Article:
Woodpecker Girl

Reycraft. May 2020. 40p. Tr $17.95. ISBN 9781478869542.
PreS-Gr 4–In simple language, Yipei Huang, a young girl in a ghostly white wheelchair, explains how her cerebral palsy may have originated, spends quiet days watching others run around playing, sees her sister romp with their puppy, and wonders what it might be like if she could sing. The authors never dip into pathos, but give the story strength with a matter-of-fact approach. In illustrations that have the look of gouache dreamscapes, readers will observe a woodpecker who soars through every frame, a white bunny, and the solitary days of our heroine. An art teacher, observing the movements of her head, fits her with a band and a brush she can dip into colors and dot onto pages, and then the narrator soars, too. It is exhausting to create in this manner, she tells us, but it is what she loves, and it makes her forget everything else. Only in the back matter do we learn that Yipei Huang’s story is true and that her classmates named her “Woodpecker Girl” after watching her work. The illustrations incorporate Yipei’s own pieces, and it should surprise no one if the children who come across this book want to try being woodpeckers themselves.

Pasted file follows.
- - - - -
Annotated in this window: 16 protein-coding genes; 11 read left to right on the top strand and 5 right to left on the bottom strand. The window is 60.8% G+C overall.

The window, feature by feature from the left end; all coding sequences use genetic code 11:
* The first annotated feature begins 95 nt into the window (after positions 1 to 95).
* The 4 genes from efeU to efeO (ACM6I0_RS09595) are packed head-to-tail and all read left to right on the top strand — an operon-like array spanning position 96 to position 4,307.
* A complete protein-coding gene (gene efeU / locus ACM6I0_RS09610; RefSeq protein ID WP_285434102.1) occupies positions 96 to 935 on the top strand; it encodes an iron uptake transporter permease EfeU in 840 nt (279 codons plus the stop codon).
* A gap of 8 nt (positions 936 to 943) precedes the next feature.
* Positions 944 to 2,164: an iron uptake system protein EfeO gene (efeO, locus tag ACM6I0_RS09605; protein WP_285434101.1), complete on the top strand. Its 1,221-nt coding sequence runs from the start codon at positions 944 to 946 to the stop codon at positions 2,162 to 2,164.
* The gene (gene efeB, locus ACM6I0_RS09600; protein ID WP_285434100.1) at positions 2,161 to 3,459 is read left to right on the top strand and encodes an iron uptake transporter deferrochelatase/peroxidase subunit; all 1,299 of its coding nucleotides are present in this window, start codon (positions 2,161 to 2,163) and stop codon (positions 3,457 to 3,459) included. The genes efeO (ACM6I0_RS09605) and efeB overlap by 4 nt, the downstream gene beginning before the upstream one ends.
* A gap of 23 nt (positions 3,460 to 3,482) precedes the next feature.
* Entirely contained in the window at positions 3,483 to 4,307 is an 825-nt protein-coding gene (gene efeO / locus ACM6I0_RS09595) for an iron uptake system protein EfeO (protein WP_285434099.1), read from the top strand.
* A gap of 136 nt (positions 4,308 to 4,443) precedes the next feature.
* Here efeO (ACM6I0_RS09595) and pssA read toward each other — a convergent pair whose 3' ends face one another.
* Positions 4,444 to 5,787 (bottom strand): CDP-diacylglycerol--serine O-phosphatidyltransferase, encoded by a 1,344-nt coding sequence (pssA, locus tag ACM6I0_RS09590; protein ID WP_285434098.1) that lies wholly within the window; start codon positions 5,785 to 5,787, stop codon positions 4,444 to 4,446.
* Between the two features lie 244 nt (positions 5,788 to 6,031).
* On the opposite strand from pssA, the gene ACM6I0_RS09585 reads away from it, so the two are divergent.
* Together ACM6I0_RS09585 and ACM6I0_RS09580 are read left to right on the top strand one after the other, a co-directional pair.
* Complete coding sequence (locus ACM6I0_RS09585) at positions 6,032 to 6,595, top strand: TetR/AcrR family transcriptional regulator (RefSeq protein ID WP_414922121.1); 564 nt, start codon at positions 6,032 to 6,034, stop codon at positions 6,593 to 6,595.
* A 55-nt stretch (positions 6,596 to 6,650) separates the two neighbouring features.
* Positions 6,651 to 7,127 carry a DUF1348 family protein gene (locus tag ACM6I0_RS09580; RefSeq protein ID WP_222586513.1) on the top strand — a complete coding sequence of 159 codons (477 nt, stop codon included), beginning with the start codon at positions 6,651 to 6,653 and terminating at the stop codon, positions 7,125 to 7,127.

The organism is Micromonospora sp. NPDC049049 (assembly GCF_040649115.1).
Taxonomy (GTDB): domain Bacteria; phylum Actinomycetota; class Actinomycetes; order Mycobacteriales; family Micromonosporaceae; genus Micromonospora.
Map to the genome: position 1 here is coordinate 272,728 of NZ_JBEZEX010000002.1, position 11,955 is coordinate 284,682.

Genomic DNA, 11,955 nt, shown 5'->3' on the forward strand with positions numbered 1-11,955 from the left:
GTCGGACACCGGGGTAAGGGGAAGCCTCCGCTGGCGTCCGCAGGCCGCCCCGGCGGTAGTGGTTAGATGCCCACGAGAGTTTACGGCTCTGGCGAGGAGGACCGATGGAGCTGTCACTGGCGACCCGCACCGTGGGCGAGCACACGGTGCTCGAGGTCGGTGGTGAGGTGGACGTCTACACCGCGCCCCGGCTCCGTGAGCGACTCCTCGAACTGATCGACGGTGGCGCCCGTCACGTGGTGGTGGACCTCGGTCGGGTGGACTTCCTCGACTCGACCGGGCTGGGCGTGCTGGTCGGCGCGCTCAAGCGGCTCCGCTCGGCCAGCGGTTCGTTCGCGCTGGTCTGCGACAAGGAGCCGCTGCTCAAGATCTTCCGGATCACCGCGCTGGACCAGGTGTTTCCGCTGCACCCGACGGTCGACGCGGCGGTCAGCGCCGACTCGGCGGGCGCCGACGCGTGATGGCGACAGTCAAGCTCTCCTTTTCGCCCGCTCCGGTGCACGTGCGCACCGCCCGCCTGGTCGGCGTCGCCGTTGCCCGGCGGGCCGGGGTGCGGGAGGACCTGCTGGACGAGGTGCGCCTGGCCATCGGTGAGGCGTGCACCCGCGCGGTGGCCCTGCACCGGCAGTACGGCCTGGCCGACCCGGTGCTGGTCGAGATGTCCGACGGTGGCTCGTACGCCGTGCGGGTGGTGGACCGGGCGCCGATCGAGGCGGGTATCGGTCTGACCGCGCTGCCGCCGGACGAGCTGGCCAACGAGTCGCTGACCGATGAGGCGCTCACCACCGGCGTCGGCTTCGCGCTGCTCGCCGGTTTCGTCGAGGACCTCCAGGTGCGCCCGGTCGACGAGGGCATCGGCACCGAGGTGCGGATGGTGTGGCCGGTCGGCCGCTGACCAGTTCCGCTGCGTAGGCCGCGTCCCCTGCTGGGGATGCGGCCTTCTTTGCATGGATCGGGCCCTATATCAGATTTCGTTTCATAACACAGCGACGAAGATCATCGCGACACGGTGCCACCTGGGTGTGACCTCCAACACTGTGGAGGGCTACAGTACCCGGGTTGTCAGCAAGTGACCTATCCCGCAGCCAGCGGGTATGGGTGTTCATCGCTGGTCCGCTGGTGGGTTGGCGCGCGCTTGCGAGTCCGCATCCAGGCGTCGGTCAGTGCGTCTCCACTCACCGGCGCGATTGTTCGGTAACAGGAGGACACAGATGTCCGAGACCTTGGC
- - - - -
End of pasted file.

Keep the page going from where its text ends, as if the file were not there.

VERDICT The art-filled lesson that “an imperfect body can also lead to a perfect life” excludes no one from its net. A wistful, wondrous work.

Be the first reader to comment.

Comment Policy:
  • Be respectful, and do not attack the author, people mentioned in the article, or other commenters. Take on the idea, not the messenger.
  • Don't use obscene, profane, or vulgar language.
  • Stay on point. Comments that stray from the topic at hand may be deleted.
  • Comments may be republished in print, online, or other forms of media.
  • If you see something objectionable, please let us know. Once a comment has been flagged, a staff member will investigate.



We are currently offering this content for free. Sign up now to activate your personal profile, where you can save articles for future viewing